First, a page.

Category: SCA
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This article is inspired by my 2016 Cognitive Computation article Learning the Semantics of Notational Systems with a Semiotic Cognitive Automaton

 Let me introduce you SCA. SCA is an Aboriginal cryptographer living in the Australian bush. She has never learned to read or to do arithmetic.

 Lyosha Maiorov artwork

One day, SCA finds some sheets of paper. On the first one, one could read:


SCA finds 50 sheets of mathematical sentences like this one and gets very excited. What could she learn from them? She does not know what ciphers are. They represent for her merely various incomprehensible symbols. How could she possibly tell that the symbol 8 on the sheet represents the number eight?


Let me tell you how SCA learns, in only four steps, the decimal system and how to do arithmetic by applying a semiotic algorithm. She follows the algorithm using a stick to draw lines on the sand and piling together stones to keep count.


Step 1

SCA discovers that there are 15 different symbols on the sheets (the ciphers, the signs of addition, subtraction and equality and the semicolon).

She counts their total occurrences and the occurrences of any sequence of two symbols. Certain symbols never appear in a sequence next to each other: they are the symbols belonging to the group [;+-x=].

All other symbols form another group or paradigm: [0123456789].


Step 2

SCA discovers a pattern having sequences of symbols in the paradigm [0...9] separated by one symbol = and then by one symbol ; and then by one symbol that could be either + or - or x.

SCA looks for more specific patterns. For example, at the beginning of the first sheet, a sub-pattern having both a symbol 7 following the symbol = and a symbol 2 following the symbol ; is observed. SCA knows the number of occurrences of the sequence of symbols = and 7, and of the sequence of symbols ; and 2. A priory, she would expect the sub-pattern to occur a number of times equal to the ratio of the product of the occurrences of the two sequences over of the number of occurrences of the symbol =. Empirically, SCA counts the number of occurrences of this sub-pattern, to compare it with the expected number of occurrences. It occurs 17 times while she would have expected it 22 times. SCA decides that this sub-pattern is not relevant. SCA repeats for all sub-patterns this operation of comparing the expected number of occurrences and the empirical number of occurrences. Relevant sub-patterns she finds include:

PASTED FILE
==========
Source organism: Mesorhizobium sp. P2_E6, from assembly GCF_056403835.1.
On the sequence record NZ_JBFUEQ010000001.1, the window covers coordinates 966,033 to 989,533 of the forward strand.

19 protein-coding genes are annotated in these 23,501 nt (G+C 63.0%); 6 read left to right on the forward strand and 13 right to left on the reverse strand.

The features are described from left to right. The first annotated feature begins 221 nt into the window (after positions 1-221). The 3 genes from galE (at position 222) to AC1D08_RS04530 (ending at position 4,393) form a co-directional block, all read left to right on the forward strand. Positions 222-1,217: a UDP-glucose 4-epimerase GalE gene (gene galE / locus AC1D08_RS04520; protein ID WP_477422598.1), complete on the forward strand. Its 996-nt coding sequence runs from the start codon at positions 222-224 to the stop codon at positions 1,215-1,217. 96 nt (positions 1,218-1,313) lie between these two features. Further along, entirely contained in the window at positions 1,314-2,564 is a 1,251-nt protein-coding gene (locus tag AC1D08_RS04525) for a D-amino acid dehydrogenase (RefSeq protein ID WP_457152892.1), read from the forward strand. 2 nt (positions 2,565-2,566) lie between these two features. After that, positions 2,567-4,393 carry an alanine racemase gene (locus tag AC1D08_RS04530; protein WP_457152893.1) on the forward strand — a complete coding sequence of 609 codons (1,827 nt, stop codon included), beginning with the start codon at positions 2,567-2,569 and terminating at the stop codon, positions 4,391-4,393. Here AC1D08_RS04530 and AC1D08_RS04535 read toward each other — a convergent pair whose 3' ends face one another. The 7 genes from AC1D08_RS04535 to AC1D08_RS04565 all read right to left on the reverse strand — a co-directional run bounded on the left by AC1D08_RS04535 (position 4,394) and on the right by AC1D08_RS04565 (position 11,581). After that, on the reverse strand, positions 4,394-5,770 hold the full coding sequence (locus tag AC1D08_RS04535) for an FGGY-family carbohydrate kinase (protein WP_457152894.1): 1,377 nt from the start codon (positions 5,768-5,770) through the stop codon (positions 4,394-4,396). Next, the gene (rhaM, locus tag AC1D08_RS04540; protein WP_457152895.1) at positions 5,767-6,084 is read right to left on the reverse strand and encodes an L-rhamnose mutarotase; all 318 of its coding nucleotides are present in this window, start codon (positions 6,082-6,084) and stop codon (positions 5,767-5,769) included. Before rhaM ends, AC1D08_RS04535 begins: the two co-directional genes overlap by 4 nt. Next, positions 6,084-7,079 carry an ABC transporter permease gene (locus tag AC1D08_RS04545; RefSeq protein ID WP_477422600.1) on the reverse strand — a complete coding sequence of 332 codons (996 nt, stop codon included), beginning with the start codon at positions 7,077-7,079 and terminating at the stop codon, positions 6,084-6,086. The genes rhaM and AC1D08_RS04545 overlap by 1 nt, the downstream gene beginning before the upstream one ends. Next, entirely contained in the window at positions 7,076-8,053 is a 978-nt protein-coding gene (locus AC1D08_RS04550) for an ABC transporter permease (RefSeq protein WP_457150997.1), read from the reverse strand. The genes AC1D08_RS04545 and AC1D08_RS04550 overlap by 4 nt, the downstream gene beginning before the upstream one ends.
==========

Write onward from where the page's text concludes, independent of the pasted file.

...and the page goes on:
Not all sub-patterns having this structure are retrieved by SCA from the sheets and also sub-patterns having different structures are retrieved. When two sub-patterns differing only by one symbol are retrieved, SCA deduces that the distinguishing symbols must be related (in the example, the symbols 5 and 6).

SCA forms the paradigms [56], [67], [78], [89], [90], [01], and so on. She is surprised to find out that the new paradigms form a chain.

graph representation of the paradigms of the second step